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Thread: Solar Panel setup

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    Solar Panel setup

    I just got 12 (50sqft) panels installed in 2 sections. 6 panels on the South Facing and 6 on the West. According to the installation panel, there should be 1 split line feeding both panels at the same time and both return line merging into one according to the diagram below.



    The installer connected the feed line to one panel, and on the opposite top return line connected into the 2nd panels feed line and then took that panels out line and connected back to the pool. Essentially running the water through 6 panels then flowing it into the next 6 panel. This doesn't seem too efficient. In essence it seems to me that I now have 6 100sqft panels.

    Should I have them reroute the piping. My pool temps were as following 1st day after install, water temp 78, air temp 81hi-69low and pool temp at 5pm was 80 degrees, 2nd day water temp 80 ( no heat loss) 82hi- 67low and water temp at 5pm was 81. This morning water temp 78.

    Am I over reacting?
    20x40 24,000 gal IG plaster/CircuPool RJ45 SWG/2 skimmer/2sp 2.5hp Jandy Stealth/340sq ft cart filter/600sqftHeliocol Solar Panels/6ft semi circlr tanning ledge/25ft deep end bench/5ft sheer descent/2 lion head water features/1300sqft travertine paver/2 Colorlogic lights/Hayward Navigator/3step 2ft raised bond beam

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    JasonLion's Avatar
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    Ideally you want the water to flow through all of the panels in parallel, as shown in the diagram. How big a deal it is that it was done another way depends on what your flow rate is. Typically, each panel should have a flow rate of 3 to 6 GPM. Six panels in parallel thus prefer 18 to 36 GPM. If your flow rate is above 36 GPM then it would be much better to have all twelve panels in parallel. If your flow rate is below 36 GPM it doesn't make nearly as much difference. At low flow rates the water will spend about the same amount of time in a panel in either configuration. At low flow rates all panels in parallel will have a lower dynamic head but would have about the same heating efficiency.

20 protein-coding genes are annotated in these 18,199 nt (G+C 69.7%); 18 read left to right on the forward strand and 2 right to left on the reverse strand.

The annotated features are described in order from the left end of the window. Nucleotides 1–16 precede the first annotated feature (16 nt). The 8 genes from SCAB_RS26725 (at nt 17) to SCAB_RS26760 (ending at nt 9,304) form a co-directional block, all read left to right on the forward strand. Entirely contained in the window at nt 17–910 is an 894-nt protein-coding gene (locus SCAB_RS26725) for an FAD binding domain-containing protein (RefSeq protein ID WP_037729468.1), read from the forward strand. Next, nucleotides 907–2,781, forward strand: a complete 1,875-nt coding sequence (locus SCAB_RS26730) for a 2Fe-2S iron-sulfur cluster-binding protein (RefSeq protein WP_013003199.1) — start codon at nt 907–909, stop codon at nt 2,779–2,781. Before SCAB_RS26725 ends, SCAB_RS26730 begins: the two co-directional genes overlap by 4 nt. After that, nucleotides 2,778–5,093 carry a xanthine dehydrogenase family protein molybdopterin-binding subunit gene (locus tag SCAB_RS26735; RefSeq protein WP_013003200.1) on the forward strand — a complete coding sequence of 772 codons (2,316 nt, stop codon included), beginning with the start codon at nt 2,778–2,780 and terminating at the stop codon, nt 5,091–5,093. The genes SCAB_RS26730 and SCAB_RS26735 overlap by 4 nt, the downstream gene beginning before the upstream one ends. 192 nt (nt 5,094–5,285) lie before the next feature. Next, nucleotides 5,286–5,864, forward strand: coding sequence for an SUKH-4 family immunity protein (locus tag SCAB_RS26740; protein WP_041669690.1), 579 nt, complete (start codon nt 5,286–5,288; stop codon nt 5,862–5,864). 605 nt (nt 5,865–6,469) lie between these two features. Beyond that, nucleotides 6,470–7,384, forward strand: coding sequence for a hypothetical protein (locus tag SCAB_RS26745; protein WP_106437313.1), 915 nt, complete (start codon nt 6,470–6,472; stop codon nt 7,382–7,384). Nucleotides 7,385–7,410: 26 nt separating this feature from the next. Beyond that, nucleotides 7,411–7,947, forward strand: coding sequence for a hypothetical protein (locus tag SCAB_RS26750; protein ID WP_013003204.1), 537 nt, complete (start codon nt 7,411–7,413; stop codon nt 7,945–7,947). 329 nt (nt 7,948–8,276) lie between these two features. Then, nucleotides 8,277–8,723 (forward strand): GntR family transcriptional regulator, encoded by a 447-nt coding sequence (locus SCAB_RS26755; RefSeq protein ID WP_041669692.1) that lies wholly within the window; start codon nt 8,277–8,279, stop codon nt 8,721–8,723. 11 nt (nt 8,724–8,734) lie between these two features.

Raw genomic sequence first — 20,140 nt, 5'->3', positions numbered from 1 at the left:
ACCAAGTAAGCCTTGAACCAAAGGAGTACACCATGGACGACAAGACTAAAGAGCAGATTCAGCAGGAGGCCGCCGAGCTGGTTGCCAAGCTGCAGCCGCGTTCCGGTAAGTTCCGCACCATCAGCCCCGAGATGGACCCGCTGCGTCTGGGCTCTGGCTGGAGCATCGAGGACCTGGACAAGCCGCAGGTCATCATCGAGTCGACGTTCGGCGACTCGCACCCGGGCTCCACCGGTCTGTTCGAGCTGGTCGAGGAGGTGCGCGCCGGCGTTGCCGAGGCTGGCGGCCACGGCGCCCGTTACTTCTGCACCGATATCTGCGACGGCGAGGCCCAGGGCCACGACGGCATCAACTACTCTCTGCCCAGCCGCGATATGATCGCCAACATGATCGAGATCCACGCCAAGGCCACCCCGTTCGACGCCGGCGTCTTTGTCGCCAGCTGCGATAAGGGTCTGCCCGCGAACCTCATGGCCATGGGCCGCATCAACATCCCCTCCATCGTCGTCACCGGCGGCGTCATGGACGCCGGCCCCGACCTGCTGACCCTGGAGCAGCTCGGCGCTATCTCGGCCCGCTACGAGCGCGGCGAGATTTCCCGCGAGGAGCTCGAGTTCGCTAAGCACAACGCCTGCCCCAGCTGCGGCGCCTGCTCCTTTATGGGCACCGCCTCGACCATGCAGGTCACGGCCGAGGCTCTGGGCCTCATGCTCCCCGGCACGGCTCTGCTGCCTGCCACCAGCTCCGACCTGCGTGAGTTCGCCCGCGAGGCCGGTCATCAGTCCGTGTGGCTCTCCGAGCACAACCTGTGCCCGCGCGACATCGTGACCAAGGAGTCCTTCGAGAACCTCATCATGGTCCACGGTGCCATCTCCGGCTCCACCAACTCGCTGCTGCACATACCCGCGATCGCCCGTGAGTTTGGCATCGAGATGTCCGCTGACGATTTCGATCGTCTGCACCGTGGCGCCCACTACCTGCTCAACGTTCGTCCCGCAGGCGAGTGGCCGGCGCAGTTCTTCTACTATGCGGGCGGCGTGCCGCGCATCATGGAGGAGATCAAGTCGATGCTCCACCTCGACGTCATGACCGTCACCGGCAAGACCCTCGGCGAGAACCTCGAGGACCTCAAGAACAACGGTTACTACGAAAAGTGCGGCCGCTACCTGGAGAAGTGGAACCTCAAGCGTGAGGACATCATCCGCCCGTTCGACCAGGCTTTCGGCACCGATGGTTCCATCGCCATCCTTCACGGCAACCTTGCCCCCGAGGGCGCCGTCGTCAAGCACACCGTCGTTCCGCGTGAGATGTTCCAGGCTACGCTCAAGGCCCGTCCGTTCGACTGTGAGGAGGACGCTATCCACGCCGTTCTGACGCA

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    My son and I went in the pool today and I had the pump on hi which I guess is about 80gpm, depending on how I open/close my suction/return valves filter psi was 24. During high noon the my pool temp was 80deg and the return water was around 85 deg ( I held the thermometer on the water from the return, not very scientific) however, I turned the pump on low and the temp from the return was 87. So on low, the water is hotter. My dilemma is I think(?) I should prefer to leave it on high because I get more water volume than on low.

    So my plan is, to manually set the pump on high during the hottest part of the day and then turn it down on low for the rest.

    Am I going about this the correct way?
    20x40 24,000 gal IG plaster/CircuPool RJ45 SWG/2 skimmer/2sp 2.5hp Jandy Stealth/340sq ft cart filter/600sqftHeliocol Solar Panels/6ft semi circlr tanning ledge/25ft deep end bench/5ft sheer descent/2 lion head water features/1300sqft travertine paver/2 Colorlogic lights/Hayward Navigator/3step 2ft raised bond beam

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    JasonLion's Avatar
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    If the panels are plumbed as two sequential banks of six and they are standard panels then the max design flow rate is 48 GPM (8 GPM per panel). Exceeding that flow rate could damage the panels or dramatically shorten their life.

    You will always get more total heat out of the panels at the highest practical flow rate. That amount of heat coming from the panels is basically the temperature increase times the volume of water. At a higher motor speed you will get a lower temperature increase but move more water. The higher volume will more than make up for the lower temperature increase.
    19K gal, vinyl, 1/2 HP WhisperFlo pump, 200 sqft cartridge filter, AutoPilot Digital SWG, Dolphin Dynamic cleaning robot
    Creator of PoolMath and Pool Calculator. Other handy links: Support this site, TF Test Kits, Pool School

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